So I think that’s probably one of the key aspects. So at the moment, the NHS system, like I said, is predominantly funded by government funds. And in the UK, I think we’re just above the OECD average in terms of how much we fund per head per person, per per area kind of thing. Sorry, what was that OECD? How easy is that the organisation for economics and I will the CD stands for I’m afraid. But basically, it’s the comparison of how much each country puts into its national, you know, its healthcare systems and stuff. So they analyze all the data and stuff and the UK is just above the average in comparison to some other countries and And interestingly, America is the one that spends the most on its healthcare. So money isn’t like 16,000 per head. And I think the UK something like 9000 per head. Again, the figures do change. And I think that’s based off 2014 or 2016 figures, I can’t quite remember. So fairly recent. And, and what’s interesting is that they’ve looked at various different metrics in terms of how much funding you’ve put in, and the type of funding you put in sort of split between private government or self funded. And, and then they’ve also looked at things like outcomes or like life expectancy and that kind of stuff. If you look at the data, and one of the things it shows is that the UK kind of does, okay. And in terms of, you know, the amount that it spent, spends on health care versus the life expectancy of a patient. And if you think if I remember rightly, that the most cost effective country I think was Japan with a life expectancy, something like eight to one average for the amount that they put in. And the Scandinavian countries do very well. So their healthcare system seems to be fairly effective in terms of financing and delivery. And interestingly, in American one, which is probably the most funded one, and like I said about 16,000, and has not so good life, expanding the average life expectancy with some nice 61. And so there is a stark difference in terms of, you know, how much it’s being funded and the outcomes, if you’re just looking at life expectancy as an outcome. I think that the America was equivalent to Turkey.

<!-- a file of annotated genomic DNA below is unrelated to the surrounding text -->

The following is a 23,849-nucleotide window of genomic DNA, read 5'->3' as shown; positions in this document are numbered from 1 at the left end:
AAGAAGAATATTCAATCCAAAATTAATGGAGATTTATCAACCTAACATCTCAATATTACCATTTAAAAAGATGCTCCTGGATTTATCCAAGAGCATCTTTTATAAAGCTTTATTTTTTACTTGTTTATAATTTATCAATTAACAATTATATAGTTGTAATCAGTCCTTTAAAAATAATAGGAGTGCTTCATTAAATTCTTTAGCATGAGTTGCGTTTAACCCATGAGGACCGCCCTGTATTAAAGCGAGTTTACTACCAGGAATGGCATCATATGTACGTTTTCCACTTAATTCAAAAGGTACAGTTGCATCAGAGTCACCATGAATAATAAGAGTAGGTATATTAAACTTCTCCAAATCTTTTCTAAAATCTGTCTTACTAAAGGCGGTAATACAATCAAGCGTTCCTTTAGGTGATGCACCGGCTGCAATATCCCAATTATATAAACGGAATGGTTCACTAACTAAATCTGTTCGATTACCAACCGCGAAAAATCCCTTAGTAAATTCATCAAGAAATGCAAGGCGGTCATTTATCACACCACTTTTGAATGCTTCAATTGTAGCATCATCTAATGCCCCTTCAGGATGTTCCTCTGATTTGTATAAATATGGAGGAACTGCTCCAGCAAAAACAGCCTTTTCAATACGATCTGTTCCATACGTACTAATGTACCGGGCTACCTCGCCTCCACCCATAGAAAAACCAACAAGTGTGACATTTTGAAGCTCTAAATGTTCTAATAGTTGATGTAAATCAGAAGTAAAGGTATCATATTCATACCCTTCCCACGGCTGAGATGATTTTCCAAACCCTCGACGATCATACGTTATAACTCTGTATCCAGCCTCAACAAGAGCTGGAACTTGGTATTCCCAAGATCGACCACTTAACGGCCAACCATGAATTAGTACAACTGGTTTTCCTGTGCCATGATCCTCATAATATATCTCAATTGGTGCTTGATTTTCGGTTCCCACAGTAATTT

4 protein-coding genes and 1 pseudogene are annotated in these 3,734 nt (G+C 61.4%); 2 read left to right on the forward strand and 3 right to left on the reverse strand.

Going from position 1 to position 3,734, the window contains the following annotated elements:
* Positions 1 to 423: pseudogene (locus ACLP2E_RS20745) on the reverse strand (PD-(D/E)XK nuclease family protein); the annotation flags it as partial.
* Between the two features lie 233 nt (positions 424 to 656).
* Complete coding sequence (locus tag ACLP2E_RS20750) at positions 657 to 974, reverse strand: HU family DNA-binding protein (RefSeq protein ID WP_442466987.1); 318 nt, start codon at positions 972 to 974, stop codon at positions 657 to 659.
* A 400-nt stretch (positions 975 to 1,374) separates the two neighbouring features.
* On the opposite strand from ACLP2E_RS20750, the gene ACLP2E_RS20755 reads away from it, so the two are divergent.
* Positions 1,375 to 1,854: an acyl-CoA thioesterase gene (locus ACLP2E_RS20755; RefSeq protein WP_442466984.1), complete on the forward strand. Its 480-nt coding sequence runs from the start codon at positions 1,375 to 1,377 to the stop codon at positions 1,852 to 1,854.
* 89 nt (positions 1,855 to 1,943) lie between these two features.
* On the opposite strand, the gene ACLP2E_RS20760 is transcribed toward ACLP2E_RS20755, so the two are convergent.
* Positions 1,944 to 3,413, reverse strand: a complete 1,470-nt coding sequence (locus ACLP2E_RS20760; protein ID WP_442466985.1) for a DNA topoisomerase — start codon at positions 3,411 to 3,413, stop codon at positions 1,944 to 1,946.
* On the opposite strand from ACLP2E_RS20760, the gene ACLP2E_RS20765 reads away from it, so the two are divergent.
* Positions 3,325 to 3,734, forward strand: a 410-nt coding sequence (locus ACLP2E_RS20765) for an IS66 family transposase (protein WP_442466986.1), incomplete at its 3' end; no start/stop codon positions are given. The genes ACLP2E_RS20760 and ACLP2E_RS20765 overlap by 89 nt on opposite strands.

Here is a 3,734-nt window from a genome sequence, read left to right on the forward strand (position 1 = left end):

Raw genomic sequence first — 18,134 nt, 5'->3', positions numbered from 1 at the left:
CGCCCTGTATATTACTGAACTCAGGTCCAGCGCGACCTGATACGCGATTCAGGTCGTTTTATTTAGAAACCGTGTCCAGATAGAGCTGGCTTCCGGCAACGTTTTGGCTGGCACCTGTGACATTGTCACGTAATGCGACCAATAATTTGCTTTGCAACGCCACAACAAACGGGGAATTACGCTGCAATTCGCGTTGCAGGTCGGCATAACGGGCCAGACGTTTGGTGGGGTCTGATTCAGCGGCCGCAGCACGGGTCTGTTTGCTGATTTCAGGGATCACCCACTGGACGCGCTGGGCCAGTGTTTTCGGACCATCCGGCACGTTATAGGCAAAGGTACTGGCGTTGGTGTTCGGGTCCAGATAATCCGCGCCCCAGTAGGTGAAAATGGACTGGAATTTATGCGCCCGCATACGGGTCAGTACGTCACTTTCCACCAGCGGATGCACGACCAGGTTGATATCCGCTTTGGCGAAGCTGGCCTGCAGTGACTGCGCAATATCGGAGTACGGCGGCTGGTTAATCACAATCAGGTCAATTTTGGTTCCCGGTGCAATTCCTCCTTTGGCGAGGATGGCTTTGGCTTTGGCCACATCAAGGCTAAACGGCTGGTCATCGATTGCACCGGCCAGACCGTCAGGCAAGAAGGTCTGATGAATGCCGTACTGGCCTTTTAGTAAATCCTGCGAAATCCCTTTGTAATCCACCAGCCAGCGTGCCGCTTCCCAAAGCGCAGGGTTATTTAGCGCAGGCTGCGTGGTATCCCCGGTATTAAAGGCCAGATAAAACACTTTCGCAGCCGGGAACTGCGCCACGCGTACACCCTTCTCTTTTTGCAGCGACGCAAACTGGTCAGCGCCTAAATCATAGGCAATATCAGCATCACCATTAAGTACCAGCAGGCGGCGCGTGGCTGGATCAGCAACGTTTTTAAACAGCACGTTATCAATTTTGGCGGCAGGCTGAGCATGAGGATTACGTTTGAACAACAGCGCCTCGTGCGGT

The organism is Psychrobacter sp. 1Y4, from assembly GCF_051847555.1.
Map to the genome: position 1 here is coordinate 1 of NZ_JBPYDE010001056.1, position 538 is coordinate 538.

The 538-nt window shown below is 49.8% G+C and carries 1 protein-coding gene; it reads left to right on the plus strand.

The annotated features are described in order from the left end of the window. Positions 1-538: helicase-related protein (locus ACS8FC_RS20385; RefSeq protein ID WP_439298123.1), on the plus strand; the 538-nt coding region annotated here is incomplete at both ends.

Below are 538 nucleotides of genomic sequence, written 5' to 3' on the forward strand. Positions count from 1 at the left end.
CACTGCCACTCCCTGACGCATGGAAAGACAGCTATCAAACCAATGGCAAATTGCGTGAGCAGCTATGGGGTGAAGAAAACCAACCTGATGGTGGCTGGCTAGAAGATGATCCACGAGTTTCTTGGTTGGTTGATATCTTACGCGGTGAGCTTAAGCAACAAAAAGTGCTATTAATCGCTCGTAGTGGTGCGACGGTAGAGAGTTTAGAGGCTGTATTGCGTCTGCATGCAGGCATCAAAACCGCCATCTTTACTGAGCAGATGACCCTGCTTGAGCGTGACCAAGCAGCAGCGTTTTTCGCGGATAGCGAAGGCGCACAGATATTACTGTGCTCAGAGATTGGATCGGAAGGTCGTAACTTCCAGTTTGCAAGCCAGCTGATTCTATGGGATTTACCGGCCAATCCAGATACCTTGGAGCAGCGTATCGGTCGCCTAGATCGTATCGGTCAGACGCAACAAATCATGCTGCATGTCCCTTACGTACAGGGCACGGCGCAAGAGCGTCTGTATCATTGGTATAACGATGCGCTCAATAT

That does that number seems, seems a bit low. 61 doesn’t. But But I’m, I’m not sure. I know some of the metrics that we do use are not equitable in other countries, for instance, infant mortality, I think one of the metrics we consider any birth of viable birth or any birth past No, no, it’s I think any birth past 25 weeks we considered a viable birth. Whereas in other countries, they they use a different number. So, you know, is is it possible for anyone past 25 weeks to be available birth? Yes. And so that’s why that number is used. But, you know, sometimes you’re comparing apples and oranges. And it becomes harder to compare from one health system to another. But But your point being, there are countries that spend that are more efficient with their spending, right, they spend a certain amount of money to get a certain amount of life expectancy. And while it may mean that you’re stuck waiting for your knee replacement for maybe a couple months more, in the end, you know that that convenience of being able to get that surgery soon carries with it a high economic cost. And so you have to decide where you’re going to spend this money in order to get the best value and in America, we’re terrible at that. Right because the if you have money, you can get care quickly. And if you don’t have money, it can take very long time where you don’t may not have access to certain specialties at all in your in your region, and then that leads to poor outcomes. So yeah, there’s a there’s, there’s a balance here is what you’re getting at between the two and the Japanese have them.